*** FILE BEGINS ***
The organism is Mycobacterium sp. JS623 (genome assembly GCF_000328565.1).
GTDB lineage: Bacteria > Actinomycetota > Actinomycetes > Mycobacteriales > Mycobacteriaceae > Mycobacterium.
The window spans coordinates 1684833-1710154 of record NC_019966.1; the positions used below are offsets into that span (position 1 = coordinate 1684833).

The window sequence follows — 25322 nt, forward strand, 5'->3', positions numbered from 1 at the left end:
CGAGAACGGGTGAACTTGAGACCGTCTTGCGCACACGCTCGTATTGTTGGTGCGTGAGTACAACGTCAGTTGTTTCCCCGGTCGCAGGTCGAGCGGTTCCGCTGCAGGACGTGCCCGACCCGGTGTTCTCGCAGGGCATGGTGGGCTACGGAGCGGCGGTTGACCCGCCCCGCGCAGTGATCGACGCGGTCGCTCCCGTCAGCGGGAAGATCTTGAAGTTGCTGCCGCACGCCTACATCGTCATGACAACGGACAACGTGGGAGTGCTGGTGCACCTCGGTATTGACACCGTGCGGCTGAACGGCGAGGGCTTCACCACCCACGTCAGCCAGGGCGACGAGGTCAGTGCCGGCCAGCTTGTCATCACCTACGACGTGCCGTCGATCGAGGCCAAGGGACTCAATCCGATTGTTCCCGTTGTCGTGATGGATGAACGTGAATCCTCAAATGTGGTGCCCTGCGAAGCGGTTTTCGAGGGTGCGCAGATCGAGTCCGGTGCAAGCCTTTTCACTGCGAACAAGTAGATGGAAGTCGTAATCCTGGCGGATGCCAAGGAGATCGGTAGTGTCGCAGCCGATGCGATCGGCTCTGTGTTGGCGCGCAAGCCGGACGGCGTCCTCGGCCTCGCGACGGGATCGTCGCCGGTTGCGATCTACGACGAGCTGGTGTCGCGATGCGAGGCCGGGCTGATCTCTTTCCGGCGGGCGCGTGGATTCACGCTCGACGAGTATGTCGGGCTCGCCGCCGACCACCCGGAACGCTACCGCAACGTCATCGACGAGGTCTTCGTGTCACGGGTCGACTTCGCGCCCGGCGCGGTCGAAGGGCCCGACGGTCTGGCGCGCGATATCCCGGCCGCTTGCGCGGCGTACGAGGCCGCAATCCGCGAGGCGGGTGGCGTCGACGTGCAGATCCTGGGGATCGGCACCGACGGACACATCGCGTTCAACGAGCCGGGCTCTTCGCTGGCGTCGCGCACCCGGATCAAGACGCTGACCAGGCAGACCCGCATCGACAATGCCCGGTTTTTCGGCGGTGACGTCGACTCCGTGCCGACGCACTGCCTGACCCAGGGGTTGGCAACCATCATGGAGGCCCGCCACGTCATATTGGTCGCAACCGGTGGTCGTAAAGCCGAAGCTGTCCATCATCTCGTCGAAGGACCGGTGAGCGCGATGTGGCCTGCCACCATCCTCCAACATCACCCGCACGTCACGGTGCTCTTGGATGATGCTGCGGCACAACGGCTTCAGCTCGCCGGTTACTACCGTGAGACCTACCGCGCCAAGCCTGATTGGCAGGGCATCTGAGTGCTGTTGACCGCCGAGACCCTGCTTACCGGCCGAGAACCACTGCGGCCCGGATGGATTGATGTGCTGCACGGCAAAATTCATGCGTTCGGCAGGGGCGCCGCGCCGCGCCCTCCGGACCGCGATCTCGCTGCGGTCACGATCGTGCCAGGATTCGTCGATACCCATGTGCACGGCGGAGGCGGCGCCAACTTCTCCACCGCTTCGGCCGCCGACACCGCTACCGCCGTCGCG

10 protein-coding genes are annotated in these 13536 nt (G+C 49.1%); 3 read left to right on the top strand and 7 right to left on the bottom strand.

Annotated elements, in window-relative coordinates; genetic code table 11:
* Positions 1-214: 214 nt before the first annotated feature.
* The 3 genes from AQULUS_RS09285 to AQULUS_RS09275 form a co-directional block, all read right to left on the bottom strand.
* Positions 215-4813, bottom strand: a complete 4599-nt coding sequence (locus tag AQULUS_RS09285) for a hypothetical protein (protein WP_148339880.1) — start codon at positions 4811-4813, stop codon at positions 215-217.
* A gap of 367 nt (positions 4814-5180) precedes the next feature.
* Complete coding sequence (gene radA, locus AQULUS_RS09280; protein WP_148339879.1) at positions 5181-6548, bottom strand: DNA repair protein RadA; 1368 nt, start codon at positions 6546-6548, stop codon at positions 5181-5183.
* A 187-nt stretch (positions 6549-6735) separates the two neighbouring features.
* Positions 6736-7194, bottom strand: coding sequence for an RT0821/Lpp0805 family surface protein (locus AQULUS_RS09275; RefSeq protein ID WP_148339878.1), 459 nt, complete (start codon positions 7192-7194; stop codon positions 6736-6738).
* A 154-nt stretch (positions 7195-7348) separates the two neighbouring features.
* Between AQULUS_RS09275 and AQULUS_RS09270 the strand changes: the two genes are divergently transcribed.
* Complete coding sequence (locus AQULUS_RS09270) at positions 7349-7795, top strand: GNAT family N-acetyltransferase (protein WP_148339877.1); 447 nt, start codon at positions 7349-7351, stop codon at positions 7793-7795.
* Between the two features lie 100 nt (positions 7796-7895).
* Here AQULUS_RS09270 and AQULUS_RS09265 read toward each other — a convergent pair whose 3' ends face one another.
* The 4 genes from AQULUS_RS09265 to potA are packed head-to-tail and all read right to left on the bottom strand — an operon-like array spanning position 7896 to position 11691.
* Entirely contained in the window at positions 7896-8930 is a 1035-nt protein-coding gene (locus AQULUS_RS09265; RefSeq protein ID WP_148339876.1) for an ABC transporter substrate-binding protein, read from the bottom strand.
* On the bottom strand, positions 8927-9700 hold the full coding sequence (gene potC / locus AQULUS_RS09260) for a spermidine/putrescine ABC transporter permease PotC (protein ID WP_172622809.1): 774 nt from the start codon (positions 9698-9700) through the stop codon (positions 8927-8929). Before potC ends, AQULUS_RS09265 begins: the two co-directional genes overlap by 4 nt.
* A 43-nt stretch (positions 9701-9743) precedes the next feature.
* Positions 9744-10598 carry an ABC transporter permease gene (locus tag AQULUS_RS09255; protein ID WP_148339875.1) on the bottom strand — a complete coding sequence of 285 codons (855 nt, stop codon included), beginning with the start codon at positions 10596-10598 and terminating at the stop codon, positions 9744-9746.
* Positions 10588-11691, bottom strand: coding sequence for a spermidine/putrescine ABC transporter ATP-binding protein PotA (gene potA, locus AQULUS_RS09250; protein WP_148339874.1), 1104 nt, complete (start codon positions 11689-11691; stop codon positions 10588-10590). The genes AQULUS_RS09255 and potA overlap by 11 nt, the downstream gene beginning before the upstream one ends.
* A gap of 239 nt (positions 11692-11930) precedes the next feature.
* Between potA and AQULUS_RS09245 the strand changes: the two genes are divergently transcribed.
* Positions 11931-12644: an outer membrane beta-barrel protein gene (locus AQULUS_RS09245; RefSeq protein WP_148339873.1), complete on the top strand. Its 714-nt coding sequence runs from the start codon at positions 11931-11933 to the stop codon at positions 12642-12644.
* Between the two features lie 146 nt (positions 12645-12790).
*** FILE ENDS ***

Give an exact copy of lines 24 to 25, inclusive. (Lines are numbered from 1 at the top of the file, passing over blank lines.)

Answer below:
* Positions 9744-10598 carry an ABC transporter permease gene (locus tag AQULUS_RS09255; protein ID WP_148339875.1) on the bottom strand — a complete coding sequence of 285 codons (855 nt, stop codon included), beginning with the start codon at positions 10596-10598 and terminating at the stop codon, positions 9744-9746.
* Positions 10588-11691, bottom strand: coding sequence for a spermidine/putrescine ABC transporter ATP-binding protein PotA (gene potA, locus AQULUS_RS09250; protein WP_148339874.1), 1104 nt, complete (start codon positions 11689-11691; stop codon positions 10588-10590). The genes AQULUS_RS09255 and potA overlap by 11 nt, the downstream gene beginning before the upstream one ends.